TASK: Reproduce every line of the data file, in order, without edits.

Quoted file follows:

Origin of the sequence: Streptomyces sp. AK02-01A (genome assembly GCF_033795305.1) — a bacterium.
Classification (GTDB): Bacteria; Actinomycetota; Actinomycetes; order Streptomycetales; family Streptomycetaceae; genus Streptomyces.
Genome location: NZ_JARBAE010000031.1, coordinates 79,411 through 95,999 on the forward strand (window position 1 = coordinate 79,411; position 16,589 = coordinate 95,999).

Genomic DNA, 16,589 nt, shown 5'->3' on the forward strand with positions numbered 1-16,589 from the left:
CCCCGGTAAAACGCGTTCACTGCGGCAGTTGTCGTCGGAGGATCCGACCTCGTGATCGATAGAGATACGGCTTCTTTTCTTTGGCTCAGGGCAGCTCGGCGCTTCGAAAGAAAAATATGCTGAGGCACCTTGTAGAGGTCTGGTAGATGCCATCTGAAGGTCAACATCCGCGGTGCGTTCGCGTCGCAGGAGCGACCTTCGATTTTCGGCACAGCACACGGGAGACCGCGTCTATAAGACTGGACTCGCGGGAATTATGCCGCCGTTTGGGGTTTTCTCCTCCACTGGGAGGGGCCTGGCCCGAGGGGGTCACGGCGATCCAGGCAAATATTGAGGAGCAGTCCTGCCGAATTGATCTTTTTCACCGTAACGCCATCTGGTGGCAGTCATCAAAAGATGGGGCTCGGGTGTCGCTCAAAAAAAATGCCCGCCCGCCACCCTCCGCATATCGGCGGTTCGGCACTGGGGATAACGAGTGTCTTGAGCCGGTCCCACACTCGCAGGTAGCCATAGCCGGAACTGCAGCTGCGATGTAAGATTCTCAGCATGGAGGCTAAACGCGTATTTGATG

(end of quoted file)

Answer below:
Origin of the sequence: Streptomyces sp. AK02-01A (genome assembly GCF_033795305.1) — a bacterium.
Classification (GTDB): Bacteria; Actinomycetota; Actinomycetes; order Streptomycetales; family Streptomycetaceae; genus Streptomyces.
Genome location: NZ_JARBAE010000031.1, coordinates 79,411 through 95,999 on the forward strand (window position 1 = coordinate 79,411; position 16,589 = coordinate 95,999).

Genomic DNA, 16,589 nt, shown 5'->3' on the forward strand with positions numbered 1-16,589 from the left:
CCCCGGTAAAACGCGTTCACTGCGGCAGTTGTCGTCGGAGGATCCGACCTCGTGATCGATAGAGATACGGCTTCTTTTCTTTGGCTCAGGGCAGCTCGGCGCTTCGAAAGAAAAATATGCTGAGGCACCTTGTAGAGGTCTGGTAGATGCCATCTGAAGGTCAACATCCGCGGTGCGTTCGCGTCGCAGGAGCGACCTTCGATTTTCGGCACAGCACACGGGAGACCGCGTCTATAAGACTGGACTCGCGGGAATTATGCCGCCGTTTGGGGTTTTCTCCTCCACTGGGAGGGGCCTGGCCCGAGGGGGTCACGGCGATCCAGGCAAATATTGAGGAGCAGTCCTGCCGAATTGATCTTTTTCACCGTAACGCCATCTGGTGGCAGTCATCAAAAGATGGGGCTCGGGTGTCGCTCAAAAAAAATGCCCGCCCGCCACCCTCCGCATATCGGCGGTTCGGCACTGGGGATAACGAGTGTCTTGAGCCGGTCCCACACTCGCAGGTAGCCATAGCCGGAACTGCAGCTGCGATGTAAGATTCTCAGCATGGAGGCTAAACGCGTATTTGATG